Watching Gen. David Petraeus testify before Congress inspired several thoughts.
The first is that he has taken on one of the most difficult missions ever given a U.S. commander: building a nation in a region of the Middle East already involved in an incipient ethno-sectarian war.
Petraeus unambiguously identified this as the core struggle we face. "The fundamental source of the conflict in Iraq is competition among ethnic and sectarian communities for power and resources," he said. "The question is whether the competition takes place more -- or less -- violently."
The second thought is that it would be difficult to find a man better suited to this monumental challenge. Petraeus is very smart, honest and tough.
The third is that the courageous troops Petraeus leads are performing as well as military forces can be expected to perform in such a situation.
At one point, Petraeus gave an example of the problems they face. Shiite warlord Muqtada al-Sadr has decreed that his Mahdi Army should take a six-month hiatus from fighting. Some have apparently obeyed his decree -- others have not. As consequence, Petraeus has decided to treat some Mahdi Army members as enemies, some as potential friends.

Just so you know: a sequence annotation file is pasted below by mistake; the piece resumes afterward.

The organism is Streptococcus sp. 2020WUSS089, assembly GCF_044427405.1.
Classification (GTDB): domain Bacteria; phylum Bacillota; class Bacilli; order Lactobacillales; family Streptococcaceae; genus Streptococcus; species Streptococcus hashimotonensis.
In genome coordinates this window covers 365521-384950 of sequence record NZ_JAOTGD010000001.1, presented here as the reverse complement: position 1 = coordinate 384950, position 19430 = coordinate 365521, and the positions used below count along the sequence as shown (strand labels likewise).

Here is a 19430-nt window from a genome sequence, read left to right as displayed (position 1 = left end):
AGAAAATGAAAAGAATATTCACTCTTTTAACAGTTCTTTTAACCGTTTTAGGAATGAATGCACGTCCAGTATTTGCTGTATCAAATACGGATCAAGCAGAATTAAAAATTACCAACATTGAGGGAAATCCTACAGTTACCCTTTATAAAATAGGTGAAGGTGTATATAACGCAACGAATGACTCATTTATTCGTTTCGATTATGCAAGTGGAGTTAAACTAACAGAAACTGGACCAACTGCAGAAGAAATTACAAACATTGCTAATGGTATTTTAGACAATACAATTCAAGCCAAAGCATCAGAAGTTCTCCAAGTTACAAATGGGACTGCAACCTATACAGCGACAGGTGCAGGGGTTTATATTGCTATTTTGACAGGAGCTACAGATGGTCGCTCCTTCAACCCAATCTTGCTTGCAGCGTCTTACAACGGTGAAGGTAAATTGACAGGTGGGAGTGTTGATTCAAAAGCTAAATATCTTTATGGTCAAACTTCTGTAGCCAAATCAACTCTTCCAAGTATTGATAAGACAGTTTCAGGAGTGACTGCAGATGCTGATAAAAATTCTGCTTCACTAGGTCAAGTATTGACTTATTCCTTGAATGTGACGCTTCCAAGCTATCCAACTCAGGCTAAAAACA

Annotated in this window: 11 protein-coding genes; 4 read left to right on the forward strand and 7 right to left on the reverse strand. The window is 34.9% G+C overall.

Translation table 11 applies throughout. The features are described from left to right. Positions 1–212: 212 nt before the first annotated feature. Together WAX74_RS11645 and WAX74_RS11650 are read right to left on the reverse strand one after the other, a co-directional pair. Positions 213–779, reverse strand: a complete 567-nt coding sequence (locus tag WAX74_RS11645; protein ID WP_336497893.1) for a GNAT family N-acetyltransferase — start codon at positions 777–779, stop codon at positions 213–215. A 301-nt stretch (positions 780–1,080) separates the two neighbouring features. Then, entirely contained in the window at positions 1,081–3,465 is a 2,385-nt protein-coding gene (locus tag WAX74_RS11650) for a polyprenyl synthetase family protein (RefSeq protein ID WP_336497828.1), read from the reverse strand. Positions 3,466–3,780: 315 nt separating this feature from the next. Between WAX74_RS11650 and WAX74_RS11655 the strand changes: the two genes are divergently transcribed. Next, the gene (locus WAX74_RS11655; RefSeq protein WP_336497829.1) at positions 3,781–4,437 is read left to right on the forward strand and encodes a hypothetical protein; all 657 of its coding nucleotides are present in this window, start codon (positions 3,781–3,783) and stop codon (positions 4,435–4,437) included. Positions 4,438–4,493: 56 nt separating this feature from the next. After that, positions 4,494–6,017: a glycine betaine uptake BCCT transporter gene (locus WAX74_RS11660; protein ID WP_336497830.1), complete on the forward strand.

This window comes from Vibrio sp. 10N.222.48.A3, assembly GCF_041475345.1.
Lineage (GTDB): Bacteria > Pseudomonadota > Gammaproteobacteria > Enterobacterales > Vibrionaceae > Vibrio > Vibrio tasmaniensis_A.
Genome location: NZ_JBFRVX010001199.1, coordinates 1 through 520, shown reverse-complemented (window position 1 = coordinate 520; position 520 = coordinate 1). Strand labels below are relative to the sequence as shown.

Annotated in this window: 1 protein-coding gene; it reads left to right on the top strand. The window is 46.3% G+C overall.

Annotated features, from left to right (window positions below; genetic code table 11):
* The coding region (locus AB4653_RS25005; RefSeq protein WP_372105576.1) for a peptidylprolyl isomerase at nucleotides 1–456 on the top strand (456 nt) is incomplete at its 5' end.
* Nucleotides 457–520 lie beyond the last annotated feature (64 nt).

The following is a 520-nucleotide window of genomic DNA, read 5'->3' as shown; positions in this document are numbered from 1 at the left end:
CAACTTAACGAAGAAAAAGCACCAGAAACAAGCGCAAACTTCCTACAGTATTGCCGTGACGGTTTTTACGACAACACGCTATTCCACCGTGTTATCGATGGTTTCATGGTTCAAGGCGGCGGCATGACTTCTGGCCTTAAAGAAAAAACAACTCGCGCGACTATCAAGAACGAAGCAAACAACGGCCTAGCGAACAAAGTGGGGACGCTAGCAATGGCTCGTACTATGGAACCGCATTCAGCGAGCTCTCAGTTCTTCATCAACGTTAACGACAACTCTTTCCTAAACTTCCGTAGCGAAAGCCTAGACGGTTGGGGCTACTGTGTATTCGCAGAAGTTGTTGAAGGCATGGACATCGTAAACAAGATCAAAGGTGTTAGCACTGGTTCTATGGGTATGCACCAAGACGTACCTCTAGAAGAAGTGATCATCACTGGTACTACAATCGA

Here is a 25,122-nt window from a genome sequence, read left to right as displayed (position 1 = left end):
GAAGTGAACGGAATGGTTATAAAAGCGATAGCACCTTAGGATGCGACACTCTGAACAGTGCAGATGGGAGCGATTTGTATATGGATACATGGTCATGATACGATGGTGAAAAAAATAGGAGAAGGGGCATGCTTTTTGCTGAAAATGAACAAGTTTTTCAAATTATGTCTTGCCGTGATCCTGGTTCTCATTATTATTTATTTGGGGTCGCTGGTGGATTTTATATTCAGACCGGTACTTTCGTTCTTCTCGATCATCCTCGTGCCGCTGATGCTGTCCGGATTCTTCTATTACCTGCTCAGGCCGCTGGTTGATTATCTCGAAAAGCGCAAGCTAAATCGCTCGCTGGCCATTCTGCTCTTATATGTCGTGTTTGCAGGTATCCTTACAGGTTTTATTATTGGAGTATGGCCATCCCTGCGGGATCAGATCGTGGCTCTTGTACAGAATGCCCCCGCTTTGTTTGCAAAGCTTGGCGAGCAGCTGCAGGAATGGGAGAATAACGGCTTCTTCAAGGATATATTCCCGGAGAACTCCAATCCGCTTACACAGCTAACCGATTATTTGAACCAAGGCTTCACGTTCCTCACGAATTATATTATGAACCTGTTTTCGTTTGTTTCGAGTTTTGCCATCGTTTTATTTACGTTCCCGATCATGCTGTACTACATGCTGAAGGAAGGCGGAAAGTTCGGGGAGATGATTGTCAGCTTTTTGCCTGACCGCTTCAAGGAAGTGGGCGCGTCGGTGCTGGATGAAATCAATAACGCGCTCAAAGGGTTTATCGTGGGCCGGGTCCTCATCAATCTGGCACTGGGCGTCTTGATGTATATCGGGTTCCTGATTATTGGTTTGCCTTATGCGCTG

"We are not going to kill our way out of all these problems in Iraq," he explained. "You're not going to kill or capture all of the Sadr militia any more than we are going to kill or capture all the insurgents in Iraq. And, in fact, what we have tried very hard to do is to identify who the irreconcilables are, if you will, on either end of the spectrum, Sunni and Shia, and then to figure out where do the reconcilables begin and try to reach out to the reconcilables."
"Some of that will have to be done with members of the Jaish al-Mahdi, with Sadr's militia," he concluded. "The question is: Who are the irreconcilables?"
To put this in perspective, recall that we went into Iraq because all of our intelligence agencies with all of their resources could not accurately determine whether Saddam Hussein had weapons of mass destruction. Now, to get out of Iraq, our soldiers must accurately determine which members of a heretofore murderous, Iranian-armed, Shiite fundamentalist militia can be trusted to make peace and which ones cannot.
Yet, in the face of such challenges, our troops have achieved measurable success. "The military objectives of the surge are, in large measure, being met," Petraeus said.